This odd situation does not pertain to other authors of the same era. We are not faced with a collection of bad quartos and apocrypha attributed to Ben Jonson, Thomas Middleton, or other popular playwrights. Only in Shakespeare’s case do we face the dilemma of deciding between good and bad versions of the same play, or between authentic and inauthentic contributions to the author's oeuvre.
How to account for this state of affairs? The standard response goes as follows. The bad quartos were pirated editions produced by unscrupulous actors or by thieving audience members. If it was the actors, they retained portions of the script and filled in gaps from memory. If it was an audience member, he was taking down the play in shorthand as it was performed. In either case, the printer and publisher must have known they were putting out a bootleg edition that was not authorized by the author or by whoever actually owned the playscript.
The apocryphal quartos, on the other hand, were plays written by some less successful, less popular playwright than Shakespeare. The printers and publishers of those quartos simply put Shakespeare’s name (or initials) on the title page for its commercial value. They believe that a quarto published under the name of “William Shakespeare”–or even under the initials “W.S.”–would sell better than one published under the real author’s name.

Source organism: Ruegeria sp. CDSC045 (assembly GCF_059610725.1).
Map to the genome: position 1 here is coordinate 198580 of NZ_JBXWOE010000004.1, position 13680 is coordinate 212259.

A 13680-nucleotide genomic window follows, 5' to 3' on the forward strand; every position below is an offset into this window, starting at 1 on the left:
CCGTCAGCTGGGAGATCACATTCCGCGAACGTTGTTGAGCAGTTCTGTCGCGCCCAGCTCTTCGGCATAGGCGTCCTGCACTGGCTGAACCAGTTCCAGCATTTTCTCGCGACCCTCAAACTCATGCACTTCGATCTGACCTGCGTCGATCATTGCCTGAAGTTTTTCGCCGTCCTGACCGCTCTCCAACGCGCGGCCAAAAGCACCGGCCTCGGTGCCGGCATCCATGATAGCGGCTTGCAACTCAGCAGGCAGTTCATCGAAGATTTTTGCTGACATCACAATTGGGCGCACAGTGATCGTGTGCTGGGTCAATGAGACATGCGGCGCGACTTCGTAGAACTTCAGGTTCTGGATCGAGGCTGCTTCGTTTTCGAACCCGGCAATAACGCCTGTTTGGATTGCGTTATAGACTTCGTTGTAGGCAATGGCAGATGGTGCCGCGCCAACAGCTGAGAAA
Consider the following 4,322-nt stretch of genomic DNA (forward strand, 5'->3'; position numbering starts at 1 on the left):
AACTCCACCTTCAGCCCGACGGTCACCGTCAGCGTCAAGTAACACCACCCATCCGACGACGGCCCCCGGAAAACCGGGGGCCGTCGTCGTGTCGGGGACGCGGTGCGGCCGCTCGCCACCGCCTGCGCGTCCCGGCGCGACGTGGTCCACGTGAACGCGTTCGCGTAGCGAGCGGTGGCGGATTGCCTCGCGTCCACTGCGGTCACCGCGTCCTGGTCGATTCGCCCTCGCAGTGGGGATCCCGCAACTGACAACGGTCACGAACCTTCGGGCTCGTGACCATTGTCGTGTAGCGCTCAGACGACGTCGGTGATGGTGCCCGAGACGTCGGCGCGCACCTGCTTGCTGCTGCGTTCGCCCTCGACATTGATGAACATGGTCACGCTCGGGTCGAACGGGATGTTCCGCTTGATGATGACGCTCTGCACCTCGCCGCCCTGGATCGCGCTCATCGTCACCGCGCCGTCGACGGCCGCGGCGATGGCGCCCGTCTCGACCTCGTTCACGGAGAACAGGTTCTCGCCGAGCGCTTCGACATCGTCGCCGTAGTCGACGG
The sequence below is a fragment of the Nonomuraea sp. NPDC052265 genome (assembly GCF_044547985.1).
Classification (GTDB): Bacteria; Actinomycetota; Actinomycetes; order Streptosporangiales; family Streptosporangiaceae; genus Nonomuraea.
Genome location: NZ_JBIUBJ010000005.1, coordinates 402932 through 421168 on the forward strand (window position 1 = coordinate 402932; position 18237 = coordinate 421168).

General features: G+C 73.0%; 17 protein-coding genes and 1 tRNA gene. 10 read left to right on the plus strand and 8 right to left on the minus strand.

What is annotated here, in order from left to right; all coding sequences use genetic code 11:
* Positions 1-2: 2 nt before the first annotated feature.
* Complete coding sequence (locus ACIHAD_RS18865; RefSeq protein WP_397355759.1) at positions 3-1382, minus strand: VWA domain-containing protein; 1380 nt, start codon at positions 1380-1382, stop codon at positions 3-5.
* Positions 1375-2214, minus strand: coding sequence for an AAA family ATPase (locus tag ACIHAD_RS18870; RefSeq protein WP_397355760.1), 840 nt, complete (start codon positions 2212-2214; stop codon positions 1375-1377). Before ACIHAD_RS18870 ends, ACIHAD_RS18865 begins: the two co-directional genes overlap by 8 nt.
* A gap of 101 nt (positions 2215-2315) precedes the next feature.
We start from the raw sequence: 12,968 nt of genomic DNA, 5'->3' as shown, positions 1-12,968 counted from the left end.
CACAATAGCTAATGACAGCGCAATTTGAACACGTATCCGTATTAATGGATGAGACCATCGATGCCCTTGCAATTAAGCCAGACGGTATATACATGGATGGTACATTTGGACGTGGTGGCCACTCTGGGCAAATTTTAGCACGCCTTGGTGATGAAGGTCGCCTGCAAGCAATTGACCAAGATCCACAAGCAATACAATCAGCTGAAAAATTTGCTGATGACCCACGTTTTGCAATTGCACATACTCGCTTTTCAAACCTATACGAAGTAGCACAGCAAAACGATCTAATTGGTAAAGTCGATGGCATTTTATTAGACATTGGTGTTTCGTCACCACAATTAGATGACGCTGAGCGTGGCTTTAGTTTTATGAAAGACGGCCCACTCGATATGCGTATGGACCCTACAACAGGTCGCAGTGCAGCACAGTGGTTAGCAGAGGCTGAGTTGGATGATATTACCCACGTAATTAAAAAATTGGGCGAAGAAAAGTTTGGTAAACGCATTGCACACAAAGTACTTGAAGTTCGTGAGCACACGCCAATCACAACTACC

So what the conventional view amounts to is a conspiracy–or more exactly, a whole series of conspiracies–among actors who were betraying their acting companies for cash, auditors who took down the dialogue in shorthand, and unscrupulous publishers and printers who put out pirated editions of some plays and deliberately misattributed the authorship of others. And all these conspiracies continued for years, while William Shakespeare himself never objected, never fought back, never had the offending quartos removed from circulation, and while the authors whose plays had been unjustly credited to Shakespeare never voiced a peep of protest. The printers and publishers, despite their criminal practices, never suffered any penalty for these bad and apocryphal quartos. Indeed, they must have found the whole business quite profitable, while apparently Shakespeare himself, though known as a skinflint who pursued his debtors through the courts for repayment of trivial sums, was unconcerned with this substantial loss of income.
And all of these shenanigans were carried out at the expense of just one playwright, William Shakespeare, and never at the expense of any others.
Now, orthodox scholars often criticize those who are skeptical of Shakespeare’s authorship of the plays attributed to him on two grounds: first, that these anti-Stratfordian theories are nothing but conspiracy theories, which are inherently implausible; and second, that our best textual evidence is the title pages of the published works themselves, which clearly credit the works to William Shakespeare.